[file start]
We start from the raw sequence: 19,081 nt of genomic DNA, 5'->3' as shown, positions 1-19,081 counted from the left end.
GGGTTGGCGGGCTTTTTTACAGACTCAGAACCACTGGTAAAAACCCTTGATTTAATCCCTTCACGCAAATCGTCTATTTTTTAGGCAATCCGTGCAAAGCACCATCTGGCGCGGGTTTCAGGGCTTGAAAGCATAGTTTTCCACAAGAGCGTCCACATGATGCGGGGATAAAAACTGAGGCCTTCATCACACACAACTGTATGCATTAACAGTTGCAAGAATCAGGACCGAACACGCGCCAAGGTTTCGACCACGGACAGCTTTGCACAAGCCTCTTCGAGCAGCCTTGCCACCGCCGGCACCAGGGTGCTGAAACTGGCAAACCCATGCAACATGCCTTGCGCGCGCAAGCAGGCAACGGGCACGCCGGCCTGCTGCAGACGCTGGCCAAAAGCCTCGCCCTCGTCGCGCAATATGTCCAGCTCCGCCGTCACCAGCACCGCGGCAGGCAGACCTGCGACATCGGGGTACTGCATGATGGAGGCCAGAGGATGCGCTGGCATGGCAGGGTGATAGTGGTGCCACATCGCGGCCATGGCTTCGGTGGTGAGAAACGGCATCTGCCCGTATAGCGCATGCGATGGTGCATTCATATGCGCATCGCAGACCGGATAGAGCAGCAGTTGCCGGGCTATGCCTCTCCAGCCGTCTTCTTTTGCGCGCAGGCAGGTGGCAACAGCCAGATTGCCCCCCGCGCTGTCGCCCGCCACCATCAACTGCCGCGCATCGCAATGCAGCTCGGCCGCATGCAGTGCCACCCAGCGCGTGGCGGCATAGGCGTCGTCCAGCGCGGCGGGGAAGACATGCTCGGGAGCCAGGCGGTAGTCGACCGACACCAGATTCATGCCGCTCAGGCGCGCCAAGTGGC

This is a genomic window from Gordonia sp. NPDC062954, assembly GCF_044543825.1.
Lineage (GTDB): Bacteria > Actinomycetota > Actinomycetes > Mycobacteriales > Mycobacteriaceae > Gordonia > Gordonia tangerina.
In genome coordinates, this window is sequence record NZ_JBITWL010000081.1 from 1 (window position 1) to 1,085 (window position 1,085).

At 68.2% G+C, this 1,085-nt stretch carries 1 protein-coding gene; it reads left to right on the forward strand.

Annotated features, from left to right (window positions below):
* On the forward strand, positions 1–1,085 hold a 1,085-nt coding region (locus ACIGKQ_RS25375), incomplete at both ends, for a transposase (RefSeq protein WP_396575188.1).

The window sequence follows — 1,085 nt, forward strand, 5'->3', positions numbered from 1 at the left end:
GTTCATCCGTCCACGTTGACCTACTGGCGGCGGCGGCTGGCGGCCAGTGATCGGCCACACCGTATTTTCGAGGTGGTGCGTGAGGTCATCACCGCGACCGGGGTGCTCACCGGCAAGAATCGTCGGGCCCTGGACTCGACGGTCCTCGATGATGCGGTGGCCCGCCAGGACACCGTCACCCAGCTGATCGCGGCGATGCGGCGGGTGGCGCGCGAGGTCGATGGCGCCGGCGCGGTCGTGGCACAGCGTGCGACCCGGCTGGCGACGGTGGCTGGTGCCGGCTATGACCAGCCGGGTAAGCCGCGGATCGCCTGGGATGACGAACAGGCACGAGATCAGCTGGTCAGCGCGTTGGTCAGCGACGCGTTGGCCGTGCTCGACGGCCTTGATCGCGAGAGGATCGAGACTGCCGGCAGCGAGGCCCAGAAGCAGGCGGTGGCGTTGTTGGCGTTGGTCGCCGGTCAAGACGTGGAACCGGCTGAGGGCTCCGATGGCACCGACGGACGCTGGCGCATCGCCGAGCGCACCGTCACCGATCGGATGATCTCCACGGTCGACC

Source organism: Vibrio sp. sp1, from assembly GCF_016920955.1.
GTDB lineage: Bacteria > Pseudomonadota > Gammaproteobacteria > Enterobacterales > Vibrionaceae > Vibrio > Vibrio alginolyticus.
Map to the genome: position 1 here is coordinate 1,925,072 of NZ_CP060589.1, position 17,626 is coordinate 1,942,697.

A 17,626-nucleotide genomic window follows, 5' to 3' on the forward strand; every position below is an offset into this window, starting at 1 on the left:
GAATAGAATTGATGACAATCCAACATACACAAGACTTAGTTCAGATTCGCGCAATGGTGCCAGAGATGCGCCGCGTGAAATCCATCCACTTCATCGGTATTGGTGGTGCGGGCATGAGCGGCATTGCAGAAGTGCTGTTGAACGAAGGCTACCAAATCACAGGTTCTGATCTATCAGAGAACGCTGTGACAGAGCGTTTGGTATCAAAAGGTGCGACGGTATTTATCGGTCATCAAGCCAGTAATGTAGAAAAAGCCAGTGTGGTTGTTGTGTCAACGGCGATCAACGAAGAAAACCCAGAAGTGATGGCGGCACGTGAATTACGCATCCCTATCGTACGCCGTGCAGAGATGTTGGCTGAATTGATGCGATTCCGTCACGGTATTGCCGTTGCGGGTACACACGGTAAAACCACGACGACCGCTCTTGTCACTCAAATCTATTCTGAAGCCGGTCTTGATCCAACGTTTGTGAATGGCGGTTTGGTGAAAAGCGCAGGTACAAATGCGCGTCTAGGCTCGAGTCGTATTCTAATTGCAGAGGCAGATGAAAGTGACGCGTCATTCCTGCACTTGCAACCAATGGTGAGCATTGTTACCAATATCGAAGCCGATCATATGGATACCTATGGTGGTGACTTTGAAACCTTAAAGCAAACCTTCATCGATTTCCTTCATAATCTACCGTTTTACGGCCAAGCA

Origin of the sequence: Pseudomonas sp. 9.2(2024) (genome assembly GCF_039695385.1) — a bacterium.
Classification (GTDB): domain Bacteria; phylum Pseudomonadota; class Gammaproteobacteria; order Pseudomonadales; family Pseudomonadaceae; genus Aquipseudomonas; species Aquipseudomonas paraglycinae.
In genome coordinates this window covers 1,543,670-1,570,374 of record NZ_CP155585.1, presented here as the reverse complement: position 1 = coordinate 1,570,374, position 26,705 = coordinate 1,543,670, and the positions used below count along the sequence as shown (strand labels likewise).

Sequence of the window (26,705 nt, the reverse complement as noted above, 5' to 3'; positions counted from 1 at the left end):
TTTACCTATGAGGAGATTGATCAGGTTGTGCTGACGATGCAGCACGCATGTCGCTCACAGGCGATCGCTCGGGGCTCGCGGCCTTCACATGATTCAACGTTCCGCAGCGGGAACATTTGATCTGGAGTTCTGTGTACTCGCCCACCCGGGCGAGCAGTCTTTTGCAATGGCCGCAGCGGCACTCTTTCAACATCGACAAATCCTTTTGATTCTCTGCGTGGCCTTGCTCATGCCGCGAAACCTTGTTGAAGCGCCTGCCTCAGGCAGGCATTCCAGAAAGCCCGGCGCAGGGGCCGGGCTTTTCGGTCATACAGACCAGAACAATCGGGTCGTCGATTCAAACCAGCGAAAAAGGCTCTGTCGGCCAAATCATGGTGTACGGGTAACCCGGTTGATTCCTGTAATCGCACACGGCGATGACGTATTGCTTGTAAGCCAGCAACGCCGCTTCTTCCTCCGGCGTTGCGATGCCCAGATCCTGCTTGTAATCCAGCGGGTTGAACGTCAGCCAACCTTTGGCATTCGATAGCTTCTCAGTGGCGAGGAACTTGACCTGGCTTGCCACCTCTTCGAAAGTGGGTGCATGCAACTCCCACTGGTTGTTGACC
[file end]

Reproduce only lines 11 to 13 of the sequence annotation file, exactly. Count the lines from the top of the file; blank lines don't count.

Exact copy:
Source organism: Vibrio sp. sp1, from assembly GCF_016920955.1.
GTDB lineage: Bacteria > Pseudomonadota > Gammaproteobacteria > Enterobacterales > Vibrionaceae > Vibrio > Vibrio alginolyticus.
Map to the genome: position 1 here is coordinate 1,925,072 of NZ_CP060589.1, position 17,626 is coordinate 1,942,697.